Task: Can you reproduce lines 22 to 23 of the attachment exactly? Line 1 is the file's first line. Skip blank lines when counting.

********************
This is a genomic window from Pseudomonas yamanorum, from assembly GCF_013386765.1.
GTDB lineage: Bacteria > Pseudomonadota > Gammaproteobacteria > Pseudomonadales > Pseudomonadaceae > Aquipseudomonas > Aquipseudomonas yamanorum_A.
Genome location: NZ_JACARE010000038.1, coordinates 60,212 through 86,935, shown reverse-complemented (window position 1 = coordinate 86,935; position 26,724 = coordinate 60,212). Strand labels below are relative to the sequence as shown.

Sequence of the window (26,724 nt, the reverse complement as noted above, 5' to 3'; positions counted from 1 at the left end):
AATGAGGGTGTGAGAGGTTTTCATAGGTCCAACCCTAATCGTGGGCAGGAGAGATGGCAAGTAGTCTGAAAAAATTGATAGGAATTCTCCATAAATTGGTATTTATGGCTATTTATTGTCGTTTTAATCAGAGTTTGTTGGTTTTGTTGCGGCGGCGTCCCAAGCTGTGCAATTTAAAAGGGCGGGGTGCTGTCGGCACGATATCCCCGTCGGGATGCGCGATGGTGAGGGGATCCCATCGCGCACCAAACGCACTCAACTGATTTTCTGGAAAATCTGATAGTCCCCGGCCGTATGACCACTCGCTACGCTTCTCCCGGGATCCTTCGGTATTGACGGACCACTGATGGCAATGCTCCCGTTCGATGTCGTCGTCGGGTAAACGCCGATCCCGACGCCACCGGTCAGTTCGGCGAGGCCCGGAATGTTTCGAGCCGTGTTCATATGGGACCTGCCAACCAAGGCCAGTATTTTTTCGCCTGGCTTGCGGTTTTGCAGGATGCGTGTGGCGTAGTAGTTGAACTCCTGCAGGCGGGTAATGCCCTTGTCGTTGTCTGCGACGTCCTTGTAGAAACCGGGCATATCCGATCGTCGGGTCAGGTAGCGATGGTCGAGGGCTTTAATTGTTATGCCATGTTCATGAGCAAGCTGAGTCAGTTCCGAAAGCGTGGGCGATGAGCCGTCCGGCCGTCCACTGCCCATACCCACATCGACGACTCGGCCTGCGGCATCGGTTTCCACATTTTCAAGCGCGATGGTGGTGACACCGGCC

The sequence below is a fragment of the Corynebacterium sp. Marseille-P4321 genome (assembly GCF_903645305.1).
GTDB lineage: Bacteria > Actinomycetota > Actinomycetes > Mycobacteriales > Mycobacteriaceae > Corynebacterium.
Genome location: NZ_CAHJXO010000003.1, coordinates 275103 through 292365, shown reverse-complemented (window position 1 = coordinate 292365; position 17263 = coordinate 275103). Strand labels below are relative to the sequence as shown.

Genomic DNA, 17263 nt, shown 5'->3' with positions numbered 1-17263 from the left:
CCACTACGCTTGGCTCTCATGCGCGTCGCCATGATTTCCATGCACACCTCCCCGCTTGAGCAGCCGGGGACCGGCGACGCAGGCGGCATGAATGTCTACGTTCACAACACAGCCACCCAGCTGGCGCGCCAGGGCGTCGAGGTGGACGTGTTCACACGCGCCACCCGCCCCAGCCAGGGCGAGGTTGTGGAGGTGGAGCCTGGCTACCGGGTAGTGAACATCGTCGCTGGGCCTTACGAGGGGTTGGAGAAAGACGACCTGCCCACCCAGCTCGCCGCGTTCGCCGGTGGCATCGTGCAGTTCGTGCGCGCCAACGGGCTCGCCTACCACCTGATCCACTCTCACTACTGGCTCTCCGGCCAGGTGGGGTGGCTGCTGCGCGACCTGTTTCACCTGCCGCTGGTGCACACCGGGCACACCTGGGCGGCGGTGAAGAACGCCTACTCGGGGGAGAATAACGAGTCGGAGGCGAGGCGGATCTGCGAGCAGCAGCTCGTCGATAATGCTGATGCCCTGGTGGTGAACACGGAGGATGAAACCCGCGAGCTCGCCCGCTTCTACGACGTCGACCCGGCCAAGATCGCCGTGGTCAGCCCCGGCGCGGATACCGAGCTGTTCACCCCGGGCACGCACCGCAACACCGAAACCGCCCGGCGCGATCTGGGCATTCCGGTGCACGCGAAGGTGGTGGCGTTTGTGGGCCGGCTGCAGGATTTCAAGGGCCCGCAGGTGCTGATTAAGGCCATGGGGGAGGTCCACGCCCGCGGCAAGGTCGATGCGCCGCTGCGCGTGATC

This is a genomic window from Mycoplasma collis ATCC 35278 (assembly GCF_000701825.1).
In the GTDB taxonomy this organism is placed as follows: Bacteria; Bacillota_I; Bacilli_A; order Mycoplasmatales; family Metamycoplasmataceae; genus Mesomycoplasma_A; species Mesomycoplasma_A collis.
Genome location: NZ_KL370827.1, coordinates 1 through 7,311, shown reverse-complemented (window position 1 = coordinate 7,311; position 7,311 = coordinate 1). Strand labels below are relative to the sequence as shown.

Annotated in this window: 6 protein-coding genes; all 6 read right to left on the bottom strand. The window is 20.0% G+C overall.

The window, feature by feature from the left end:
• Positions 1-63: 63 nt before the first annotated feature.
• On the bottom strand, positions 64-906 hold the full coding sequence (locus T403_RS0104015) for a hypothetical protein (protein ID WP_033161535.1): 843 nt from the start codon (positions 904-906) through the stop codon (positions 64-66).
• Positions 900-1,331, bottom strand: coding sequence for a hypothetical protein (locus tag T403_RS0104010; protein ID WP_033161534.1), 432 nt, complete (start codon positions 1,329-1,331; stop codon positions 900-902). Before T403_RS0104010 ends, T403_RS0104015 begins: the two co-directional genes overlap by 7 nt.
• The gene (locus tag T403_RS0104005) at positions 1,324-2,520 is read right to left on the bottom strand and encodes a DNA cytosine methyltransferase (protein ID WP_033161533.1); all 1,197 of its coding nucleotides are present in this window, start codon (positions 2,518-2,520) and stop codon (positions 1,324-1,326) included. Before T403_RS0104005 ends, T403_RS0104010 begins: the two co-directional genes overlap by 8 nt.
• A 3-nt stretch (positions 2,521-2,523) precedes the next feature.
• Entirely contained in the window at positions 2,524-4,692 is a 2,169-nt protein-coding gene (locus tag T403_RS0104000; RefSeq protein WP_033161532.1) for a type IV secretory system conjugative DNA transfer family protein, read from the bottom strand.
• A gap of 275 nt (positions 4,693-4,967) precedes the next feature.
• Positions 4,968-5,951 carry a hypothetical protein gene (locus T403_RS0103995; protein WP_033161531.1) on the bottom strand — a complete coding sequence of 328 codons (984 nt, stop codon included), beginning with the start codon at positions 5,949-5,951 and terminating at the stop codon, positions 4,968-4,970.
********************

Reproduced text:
• A gap of 275 nt (positions 4,693-4,967) precedes the next feature.
• Positions 4,968-5,951 carry a hypothetical protein gene (locus T403_RS0103995; protein WP_033161531.1) on the bottom strand — a complete coding sequence of 328 codons (984 nt, stop codon included), beginning with the start codon at positions 5,949-5,951 and terminating at the stop codon, positions 4,968-4,970.